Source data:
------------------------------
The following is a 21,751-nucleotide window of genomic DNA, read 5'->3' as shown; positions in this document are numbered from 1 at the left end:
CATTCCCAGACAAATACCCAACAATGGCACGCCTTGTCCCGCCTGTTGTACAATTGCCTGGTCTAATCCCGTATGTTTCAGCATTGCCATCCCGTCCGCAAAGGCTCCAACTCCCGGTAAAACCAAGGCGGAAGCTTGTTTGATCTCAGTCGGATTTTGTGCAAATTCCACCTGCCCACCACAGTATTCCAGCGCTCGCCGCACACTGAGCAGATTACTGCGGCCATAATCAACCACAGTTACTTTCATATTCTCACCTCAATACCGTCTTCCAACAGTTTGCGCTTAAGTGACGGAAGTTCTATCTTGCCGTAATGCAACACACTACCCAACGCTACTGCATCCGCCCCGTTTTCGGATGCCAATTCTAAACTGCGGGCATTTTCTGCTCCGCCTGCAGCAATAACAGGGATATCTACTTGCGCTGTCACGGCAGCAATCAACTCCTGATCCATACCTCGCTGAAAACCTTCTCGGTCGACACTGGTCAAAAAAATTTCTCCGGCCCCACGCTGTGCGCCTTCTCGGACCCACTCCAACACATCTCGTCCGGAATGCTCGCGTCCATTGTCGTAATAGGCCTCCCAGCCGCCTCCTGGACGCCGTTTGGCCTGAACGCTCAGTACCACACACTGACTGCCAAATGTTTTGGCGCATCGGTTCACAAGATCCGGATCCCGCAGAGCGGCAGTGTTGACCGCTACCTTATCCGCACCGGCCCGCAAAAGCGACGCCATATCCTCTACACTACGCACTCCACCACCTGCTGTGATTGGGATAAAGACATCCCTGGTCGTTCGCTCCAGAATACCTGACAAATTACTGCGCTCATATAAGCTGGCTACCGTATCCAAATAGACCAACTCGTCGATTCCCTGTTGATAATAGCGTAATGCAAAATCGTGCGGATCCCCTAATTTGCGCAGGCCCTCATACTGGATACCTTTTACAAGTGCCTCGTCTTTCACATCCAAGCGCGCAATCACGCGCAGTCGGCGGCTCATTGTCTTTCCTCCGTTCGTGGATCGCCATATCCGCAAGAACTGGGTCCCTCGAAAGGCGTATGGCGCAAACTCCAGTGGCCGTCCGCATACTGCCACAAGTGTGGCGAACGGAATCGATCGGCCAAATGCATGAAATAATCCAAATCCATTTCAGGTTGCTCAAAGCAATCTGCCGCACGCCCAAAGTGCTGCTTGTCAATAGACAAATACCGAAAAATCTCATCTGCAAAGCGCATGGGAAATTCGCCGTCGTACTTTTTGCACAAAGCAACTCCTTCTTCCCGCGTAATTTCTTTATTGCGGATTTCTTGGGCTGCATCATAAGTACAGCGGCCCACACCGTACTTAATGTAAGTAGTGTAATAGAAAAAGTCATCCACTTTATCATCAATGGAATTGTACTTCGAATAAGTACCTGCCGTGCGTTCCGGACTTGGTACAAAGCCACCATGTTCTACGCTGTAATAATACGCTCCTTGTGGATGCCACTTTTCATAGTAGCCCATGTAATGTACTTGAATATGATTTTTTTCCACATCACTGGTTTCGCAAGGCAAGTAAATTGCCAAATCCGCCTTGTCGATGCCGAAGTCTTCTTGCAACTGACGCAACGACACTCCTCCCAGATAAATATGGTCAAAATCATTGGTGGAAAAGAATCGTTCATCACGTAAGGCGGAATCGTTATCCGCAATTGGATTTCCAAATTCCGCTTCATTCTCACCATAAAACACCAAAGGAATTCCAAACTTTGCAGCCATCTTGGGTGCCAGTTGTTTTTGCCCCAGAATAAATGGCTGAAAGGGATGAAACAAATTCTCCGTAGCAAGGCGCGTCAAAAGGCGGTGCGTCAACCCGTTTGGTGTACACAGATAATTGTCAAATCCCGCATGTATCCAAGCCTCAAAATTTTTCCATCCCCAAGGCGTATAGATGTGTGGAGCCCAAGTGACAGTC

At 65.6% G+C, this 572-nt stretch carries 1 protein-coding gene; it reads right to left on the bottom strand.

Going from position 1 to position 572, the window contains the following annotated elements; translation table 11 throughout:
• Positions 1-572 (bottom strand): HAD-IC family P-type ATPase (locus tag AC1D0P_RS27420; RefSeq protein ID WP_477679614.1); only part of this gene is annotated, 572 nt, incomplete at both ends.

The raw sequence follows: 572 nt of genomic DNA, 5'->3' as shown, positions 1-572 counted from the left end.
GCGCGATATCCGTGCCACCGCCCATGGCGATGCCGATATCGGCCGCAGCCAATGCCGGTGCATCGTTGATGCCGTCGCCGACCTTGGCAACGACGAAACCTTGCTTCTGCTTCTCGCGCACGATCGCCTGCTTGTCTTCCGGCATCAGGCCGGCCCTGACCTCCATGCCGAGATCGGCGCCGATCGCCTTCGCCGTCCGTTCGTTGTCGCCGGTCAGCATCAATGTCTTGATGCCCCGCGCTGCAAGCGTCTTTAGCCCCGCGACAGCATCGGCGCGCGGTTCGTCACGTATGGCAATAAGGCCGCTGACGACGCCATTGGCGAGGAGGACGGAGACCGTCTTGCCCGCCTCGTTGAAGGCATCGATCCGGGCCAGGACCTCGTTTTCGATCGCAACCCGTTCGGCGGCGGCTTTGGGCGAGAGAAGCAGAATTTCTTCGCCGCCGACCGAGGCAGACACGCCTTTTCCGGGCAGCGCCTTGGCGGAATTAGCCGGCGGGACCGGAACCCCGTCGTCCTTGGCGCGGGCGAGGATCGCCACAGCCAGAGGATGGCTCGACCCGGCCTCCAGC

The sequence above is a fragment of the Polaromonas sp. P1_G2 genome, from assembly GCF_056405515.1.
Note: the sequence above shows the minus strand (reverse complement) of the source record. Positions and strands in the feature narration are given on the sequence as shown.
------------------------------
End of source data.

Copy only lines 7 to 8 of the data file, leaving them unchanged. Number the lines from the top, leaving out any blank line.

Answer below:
GCGCGATATCCGTGCCACCGCCCATGGCGATGCCGATATCGGCCGCAGCCAATGCCGGTGCATCGTTGATGCCGTCGCCGACCTTGGCAACGACGAAACCTTGCTTCTGCTTCTCGCGCACGATCGCCTGCTTGTCTTCCGGCATCAGGCCGGCCCTGACCTCCATGCCGAGATCGGCGCCGATCGCCTTCGCCGTCCGTTCGTTGTCGCCGGTCAGCATCAATGTCTTGATGCCCCGCGCTGCAAGCGTCTTTAGCCCCGCGACAGCATCGGCGCGCGGTTCGTCACGTATGGCAATAAGGCCGCTGACGACGCCATTGGCGAGGAGGACGGAGACCGTCTTGCCCGCCTCGTTGAAGGCATCGATCCGGGCCAGGACCTCGTTTTCGATCGCAACCCGTTCGGCGGCGGCTTTGGGCGAGAGAAGCAGAATTTCTTCGCCGCCGACCGAGGCAGACACGCCTTTTCCGGGCAGCGCCTTGGCGGAATTAGCCGGCGGGACCGGAACCCCGTCGTCCTTGGCGCGGGCGAGGATCGCCACAGCCAGAGGATGGCTCGACCCGGCCTCCAGC

The sequence above is a fragment of the Polaromonas sp. P1_G2 genome, from assembly GCF_056405515.1.